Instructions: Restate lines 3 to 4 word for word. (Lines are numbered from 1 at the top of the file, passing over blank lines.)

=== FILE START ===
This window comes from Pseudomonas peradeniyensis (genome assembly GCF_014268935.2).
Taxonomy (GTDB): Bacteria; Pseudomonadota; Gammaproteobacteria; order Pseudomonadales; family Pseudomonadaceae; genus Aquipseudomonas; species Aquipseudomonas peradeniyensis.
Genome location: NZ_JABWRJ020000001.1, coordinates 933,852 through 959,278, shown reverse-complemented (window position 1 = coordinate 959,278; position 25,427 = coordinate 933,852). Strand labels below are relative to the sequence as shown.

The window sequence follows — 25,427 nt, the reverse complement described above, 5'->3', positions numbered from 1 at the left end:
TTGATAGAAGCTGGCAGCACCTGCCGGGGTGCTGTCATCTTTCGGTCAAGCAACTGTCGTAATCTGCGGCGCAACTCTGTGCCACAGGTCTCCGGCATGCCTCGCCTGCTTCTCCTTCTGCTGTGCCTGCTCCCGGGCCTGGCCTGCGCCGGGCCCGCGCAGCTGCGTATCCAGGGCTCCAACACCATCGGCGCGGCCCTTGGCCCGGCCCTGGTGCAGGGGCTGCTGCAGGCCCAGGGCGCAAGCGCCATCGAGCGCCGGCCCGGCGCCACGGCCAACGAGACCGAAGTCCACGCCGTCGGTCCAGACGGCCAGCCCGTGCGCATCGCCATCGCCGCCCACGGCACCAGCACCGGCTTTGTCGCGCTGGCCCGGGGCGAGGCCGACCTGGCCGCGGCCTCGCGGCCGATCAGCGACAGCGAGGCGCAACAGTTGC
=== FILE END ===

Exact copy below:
Genome location: NZ_JABWRJ020000001.1, coordinates 933,852 through 959,278, shown reverse-complemented (window position 1 = coordinate 959,278; position 25,427 = coordinate 933,852). Strand labels below are relative to the sequence as shown.

The window sequence follows — 25,427 nt, the reverse complement described above, 5'->3', positions numbered from 1 at the left end: